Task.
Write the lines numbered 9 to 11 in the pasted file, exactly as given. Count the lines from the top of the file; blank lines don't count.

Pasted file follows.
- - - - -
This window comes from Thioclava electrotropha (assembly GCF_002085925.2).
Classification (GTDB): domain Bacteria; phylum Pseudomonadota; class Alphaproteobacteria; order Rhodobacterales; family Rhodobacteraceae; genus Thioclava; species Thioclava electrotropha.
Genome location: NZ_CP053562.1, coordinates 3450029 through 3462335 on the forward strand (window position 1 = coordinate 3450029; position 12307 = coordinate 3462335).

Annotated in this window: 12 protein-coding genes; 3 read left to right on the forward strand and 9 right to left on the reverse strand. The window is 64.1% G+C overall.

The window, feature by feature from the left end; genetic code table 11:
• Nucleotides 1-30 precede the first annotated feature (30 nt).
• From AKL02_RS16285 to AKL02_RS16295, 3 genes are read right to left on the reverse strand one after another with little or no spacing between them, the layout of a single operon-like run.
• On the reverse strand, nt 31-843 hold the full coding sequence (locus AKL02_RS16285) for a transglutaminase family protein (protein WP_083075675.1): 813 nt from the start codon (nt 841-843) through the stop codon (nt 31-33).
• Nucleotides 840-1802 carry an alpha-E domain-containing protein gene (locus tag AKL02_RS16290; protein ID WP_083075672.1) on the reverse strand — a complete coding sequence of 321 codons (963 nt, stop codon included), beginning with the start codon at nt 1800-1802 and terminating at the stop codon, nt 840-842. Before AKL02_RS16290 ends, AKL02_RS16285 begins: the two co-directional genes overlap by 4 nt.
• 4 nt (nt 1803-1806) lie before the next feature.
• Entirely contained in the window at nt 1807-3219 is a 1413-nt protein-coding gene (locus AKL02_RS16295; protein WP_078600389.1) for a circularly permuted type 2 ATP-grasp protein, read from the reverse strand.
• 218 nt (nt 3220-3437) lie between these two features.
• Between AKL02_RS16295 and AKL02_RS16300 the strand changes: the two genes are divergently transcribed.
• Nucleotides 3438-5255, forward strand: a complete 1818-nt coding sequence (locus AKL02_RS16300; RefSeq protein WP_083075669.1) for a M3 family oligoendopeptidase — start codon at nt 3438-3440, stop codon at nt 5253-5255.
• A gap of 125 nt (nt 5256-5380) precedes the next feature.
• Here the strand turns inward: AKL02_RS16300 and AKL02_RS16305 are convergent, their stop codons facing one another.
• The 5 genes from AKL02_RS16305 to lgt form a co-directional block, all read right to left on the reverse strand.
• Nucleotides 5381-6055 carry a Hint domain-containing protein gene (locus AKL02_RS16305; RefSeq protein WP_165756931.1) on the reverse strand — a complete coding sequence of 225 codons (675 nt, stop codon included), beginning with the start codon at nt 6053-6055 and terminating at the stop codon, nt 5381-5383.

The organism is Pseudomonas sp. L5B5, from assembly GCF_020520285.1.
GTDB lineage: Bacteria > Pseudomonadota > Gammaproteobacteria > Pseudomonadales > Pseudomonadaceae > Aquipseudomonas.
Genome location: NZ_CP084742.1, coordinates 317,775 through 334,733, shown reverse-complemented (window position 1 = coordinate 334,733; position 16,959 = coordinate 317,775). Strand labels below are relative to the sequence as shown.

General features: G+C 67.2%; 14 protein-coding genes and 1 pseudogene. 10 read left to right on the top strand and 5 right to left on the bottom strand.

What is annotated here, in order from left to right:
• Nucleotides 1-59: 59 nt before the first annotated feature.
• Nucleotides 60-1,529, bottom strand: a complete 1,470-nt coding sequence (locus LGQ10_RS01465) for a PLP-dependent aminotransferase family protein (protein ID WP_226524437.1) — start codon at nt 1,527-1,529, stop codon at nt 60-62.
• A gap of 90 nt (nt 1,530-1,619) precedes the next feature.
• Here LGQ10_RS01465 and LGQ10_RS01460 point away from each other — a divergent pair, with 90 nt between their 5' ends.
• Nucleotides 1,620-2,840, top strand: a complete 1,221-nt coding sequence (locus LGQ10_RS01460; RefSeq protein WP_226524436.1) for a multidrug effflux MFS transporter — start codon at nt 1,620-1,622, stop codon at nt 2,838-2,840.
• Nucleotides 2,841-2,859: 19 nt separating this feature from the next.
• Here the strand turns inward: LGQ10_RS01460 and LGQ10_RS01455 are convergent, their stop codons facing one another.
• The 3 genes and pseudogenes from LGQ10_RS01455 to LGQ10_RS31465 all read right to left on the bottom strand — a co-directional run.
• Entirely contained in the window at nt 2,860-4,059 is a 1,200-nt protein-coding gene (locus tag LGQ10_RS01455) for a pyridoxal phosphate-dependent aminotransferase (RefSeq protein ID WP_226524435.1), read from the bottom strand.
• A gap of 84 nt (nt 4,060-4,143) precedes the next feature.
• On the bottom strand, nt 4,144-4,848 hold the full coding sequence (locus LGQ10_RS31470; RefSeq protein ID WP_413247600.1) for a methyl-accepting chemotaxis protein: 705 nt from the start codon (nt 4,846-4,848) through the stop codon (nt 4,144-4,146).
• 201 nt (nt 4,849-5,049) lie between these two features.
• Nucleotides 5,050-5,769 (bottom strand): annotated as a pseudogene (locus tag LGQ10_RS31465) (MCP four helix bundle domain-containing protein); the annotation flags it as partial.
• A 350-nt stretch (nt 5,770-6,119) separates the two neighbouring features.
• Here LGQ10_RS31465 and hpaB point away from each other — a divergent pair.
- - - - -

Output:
• Nucleotides 840-1802 carry an alpha-E domain-containing protein gene (locus tag AKL02_RS16290; protein ID WP_083075672.1) on the reverse strand — a complete coding sequence of 321 codons (963 nt, stop codon included), beginning with the start codon at nt 1800-1802 and terminating at the stop codon, nt 840-842. Before AKL02_RS16290 ends, AKL02_RS16285 begins: the two co-directional genes overlap by 4 nt.
• 4 nt (nt 1803-1806) lie before the next feature.
• Entirely contained in the window at nt 1807-3219 is a 1413-nt protein-coding gene (locus AKL02_RS16295; protein WP_078600389.1) for a circularly permuted type 2 ATP-grasp protein, read from the reverse strand.